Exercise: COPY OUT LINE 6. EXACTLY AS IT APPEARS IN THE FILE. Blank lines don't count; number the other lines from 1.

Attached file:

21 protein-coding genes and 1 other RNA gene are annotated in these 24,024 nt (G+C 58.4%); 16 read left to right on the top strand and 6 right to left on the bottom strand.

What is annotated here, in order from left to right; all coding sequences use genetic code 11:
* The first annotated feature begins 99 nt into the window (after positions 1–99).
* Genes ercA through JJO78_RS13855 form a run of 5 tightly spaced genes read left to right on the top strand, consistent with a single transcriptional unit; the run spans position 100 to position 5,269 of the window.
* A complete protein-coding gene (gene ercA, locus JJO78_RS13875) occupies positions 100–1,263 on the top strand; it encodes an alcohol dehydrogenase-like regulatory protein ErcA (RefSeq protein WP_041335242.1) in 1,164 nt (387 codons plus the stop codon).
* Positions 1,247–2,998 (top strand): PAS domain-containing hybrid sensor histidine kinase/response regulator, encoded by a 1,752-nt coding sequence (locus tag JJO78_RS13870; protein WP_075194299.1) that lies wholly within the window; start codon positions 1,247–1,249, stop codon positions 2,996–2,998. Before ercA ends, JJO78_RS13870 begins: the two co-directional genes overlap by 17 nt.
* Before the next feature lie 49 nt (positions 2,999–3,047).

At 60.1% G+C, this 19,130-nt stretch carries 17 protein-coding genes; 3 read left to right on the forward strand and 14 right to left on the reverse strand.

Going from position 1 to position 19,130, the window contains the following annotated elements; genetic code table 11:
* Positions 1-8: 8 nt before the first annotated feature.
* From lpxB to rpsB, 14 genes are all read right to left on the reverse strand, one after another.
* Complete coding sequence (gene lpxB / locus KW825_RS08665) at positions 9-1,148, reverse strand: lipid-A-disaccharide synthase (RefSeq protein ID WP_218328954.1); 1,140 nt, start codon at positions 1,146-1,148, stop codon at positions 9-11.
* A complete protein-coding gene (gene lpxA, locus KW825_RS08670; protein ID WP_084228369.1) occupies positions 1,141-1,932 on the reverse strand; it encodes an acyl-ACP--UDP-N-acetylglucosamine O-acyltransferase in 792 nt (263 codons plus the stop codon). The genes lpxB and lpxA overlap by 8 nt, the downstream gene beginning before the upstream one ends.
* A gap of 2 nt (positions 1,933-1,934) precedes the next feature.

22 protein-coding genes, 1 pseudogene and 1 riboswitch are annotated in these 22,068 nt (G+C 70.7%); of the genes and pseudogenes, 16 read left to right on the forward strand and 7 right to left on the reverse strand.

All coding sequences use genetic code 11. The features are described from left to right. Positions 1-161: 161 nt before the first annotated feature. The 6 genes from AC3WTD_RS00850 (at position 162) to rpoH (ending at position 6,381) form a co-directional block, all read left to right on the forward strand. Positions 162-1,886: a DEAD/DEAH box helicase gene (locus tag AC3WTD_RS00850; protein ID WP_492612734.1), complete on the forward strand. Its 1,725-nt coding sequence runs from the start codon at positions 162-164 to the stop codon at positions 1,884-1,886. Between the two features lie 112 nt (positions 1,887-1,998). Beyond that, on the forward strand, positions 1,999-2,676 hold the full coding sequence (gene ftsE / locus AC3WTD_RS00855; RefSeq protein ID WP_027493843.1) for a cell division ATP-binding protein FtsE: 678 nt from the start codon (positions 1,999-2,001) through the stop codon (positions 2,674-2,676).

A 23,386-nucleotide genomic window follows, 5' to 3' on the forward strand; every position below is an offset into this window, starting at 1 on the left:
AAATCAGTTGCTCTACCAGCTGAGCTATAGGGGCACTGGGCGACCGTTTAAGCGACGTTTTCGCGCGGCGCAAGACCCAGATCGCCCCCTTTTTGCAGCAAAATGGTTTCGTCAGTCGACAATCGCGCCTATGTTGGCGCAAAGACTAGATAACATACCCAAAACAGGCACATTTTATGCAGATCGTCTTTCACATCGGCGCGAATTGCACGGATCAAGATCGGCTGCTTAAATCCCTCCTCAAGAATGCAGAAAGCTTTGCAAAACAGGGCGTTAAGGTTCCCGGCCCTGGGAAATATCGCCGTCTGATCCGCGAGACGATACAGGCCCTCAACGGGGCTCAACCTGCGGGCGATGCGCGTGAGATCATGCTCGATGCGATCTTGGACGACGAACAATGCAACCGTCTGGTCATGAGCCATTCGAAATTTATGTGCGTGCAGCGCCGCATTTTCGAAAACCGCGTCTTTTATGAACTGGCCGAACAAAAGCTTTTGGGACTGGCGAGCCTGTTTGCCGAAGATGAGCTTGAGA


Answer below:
* Positions 1,247–2,998 (top strand): PAS domain-containing hybrid sensor histidine kinase/response regulator, encoded by a 1,752-nt coding sequence (locus tag JJO78_RS13870; protein WP_075194299.1) that lies wholly within the window; start codon positions 1,247–1,249, stop codon positions 2,996–2,998. Before ercA ends, JJO78_RS13870 begins: the two co-directional genes overlap by 17 nt.